Chachoengsao at a cost of more than one billion baht.
The company's management team, entirely Japanese, informed
the Thai shareholder after the decision had been made.
Mr Prapat said the Japanese controlled the management of
the firm under the joint-venture agreement, otherwise they
would terminate the firm's licence to use Matsushita

Mr Prapat claimed it was not necessary to expand the firm
at huge cost as the existing plant could have been expanded
to meet rising demand. The large debt could have been
avoided. AP National Electric borrowed US$29.25 million on
a short-term basis in 1990 from Asia Matsushita Electric to
fund the expansion at Chachoengsao.

Revenue and initial earnings increased annually, but debts
arising from the loan meant the firm recorded losses. The
accumulated losses increased to 424 million baht last year
from 12 million baht in 1992. Though the company suffered
losses, the management made no attempt to increase sales or
lift profit, Mr Prapat alleged.

Matsushita Electric extended more loans to the Thai firm in
a bid to salvage the operation. Once liabilities exceeded
assets, the Japanese partners called for a capital
increase. When the Thai shareholder rejected the proposal,
Matsushita told its subsidiary in Singapore to immediately
terminate the loan agreement.

Asia Matsushita Electric (S) Pte, wholly owned by
Matsushita Electric, filed on Tuesday last week for the
reorganisation of the Thai unit and appointment of the
planner for business rehabilitation, citing a default on
debt of US$30.39 million, or 1.25 billion baht including
principal and interest.

According to the petition, the company said it had made
oral and written requests for debt repayment to no avail.
The Thai unit became insolvent due to competitive pressure
and the baht's devaluation, the petition said. However, its
business could be expanded through the investment of new
funds but only under the protection of bankruptcy
reorganisation proceedings.  (Bangkok Post  30-Aug-2000)

ELEC.GENERATING AUTH.OF THAI.: To re-fi foreign debt
The Electricity Generating Authority of Thailand yesterday
received approval to issue 6.1-billion-baht-worth of bonds
maturing over three to five years to refinance existing
foreign debt.

The Finance Ministry, which will guarantee the new bonds,
will be responsible for evaluating conditions of the issue.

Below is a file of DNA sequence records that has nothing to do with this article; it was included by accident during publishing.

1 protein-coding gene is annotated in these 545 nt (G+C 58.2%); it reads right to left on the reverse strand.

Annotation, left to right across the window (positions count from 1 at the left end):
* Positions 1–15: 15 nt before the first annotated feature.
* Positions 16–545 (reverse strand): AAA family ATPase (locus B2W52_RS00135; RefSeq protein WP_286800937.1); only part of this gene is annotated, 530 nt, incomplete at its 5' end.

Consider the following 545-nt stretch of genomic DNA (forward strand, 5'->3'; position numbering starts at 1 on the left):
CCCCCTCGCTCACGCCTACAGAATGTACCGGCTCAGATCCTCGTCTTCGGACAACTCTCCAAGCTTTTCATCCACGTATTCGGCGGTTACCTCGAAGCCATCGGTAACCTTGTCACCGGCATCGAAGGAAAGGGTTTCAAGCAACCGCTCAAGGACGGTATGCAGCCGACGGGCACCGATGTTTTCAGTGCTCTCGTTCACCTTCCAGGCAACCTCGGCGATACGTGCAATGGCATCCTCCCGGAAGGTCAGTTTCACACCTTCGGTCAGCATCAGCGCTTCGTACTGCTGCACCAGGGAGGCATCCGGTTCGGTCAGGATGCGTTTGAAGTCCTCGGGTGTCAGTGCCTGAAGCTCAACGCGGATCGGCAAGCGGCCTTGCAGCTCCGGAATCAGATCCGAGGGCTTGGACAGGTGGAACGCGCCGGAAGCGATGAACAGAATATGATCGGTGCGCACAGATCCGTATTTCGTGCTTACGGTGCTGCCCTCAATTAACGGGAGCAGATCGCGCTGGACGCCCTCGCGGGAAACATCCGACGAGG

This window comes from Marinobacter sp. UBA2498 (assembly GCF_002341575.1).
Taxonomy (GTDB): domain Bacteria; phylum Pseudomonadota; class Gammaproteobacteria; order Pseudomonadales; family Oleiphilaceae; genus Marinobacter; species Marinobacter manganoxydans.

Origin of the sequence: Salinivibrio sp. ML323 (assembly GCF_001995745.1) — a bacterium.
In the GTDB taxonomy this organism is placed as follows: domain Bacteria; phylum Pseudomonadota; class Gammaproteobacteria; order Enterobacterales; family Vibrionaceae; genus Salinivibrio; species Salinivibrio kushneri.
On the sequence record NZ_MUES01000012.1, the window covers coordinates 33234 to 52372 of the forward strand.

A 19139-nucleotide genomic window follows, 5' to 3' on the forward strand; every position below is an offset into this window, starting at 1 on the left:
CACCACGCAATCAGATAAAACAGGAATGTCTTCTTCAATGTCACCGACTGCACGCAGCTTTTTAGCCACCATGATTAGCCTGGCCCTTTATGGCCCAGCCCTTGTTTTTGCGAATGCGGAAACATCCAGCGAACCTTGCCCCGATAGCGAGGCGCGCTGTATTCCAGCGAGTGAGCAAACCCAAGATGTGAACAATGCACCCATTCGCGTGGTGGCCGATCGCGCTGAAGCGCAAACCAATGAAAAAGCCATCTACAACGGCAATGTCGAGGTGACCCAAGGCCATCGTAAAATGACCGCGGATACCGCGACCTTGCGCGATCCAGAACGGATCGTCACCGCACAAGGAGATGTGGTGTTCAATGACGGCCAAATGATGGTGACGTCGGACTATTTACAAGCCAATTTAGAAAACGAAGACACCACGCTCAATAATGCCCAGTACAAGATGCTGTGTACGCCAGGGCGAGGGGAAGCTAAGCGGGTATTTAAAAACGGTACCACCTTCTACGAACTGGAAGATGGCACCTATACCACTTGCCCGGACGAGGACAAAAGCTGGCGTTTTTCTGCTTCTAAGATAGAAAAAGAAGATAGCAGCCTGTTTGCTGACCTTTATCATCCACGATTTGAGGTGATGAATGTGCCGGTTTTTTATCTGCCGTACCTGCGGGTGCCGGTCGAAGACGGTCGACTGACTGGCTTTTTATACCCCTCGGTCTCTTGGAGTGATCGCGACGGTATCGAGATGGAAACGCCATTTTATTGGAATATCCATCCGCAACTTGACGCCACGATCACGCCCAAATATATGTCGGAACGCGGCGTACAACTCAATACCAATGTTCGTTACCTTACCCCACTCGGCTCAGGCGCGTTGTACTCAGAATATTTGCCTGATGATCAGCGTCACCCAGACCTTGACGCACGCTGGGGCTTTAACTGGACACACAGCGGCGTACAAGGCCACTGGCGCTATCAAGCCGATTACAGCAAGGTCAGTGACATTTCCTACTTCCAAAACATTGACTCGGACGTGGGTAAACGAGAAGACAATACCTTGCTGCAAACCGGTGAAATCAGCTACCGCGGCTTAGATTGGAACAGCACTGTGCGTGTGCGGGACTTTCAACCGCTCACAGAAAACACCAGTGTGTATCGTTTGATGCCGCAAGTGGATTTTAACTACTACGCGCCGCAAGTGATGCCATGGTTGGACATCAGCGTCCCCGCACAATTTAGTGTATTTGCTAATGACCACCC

The refinancing scheme is expected to result in at least
one billion baht in savings for Egat, due to the lower
interest rates in the local market compared with overseas.
Egat had earlier received approval to borrow up to 20
billion baht in the local market to repay existing foreign
debt, with some 13.8 billion already borrowed.

The refinancing programme will also help Egat reduce its
currency risks. Foreign loans to be repaid through the new
bonds include loans due to the Japan Bank for International
Co-operation, the Asian Development Bank, the World Bank
and state trade finance institutions of Canada and France
(Bangkok Post  30-Aug-2000)

KGI SECURITIES ONE PLC: Facing writeoff limit, downgrade
Securities One Plc (S-One) will not be able to write off
its accumulated losses of more than Bt8 billion within the
next five years, as recently expected, if it is downgraded
as a unit of KGI International Holdings (KGII), the company
said yesterday.

S-One's board of directors met to consider the shift in its
main vehicle as a regional brokerage house from S-One to
KGII, but its executives would not reveal the outcome.
S-One would not be able to curb its massive accumulated
losses as predicted, since under the new shareholding
structure it would not be able to book income from other
brokerage houses in the group in its balance sheet, an
industry source said.

In addition, the gloomy local stock market and tougher
competition in the brokerage industry in the wake of full
liberalisation would put S-One's dream too far out of
reach.  A dark cloud immediately covered the country's
largest brokerage house after its largest shareholder, KG
Investment (KGI) Group of Taiwan, said it might turn to
KGII as its main vehicle for acquiring other brokerage
firms so that KGII will become a regional brokerage house
and replace S-One.

This idea came after the Koos Group planned to merge KGII
with the Sassoon Group of Singapore to complete its
regional brokerage firm.  In February 1998, Taiwan-based
Koos Group injected Bt3 billion to take up 49 per cent in
S-One of Thailand through KGI. S-One's wholly-owned
subsidiary, KGI Securities One International, holds 46.5
per cent in KGII, which presently has a controlling stake
in Cho Hung Securities of South Korea, Seapower Securities
and KGI Securities - both in Hong Kong.

Aside from shifting the main vehicle, cross-shareholding
has been cited as another factor that S-One's Thai
management team has opposed against the company's Taiwanese
majority shareholder.  The management team, led by chief
executive Pakhawat Kovithvathanaphong, said that cross-
shareholding is likely to break the Thai Public Company

Under the deal, KGI will swap its 49 per cent interest
equity in S-One with the same stake in KGII. As a result,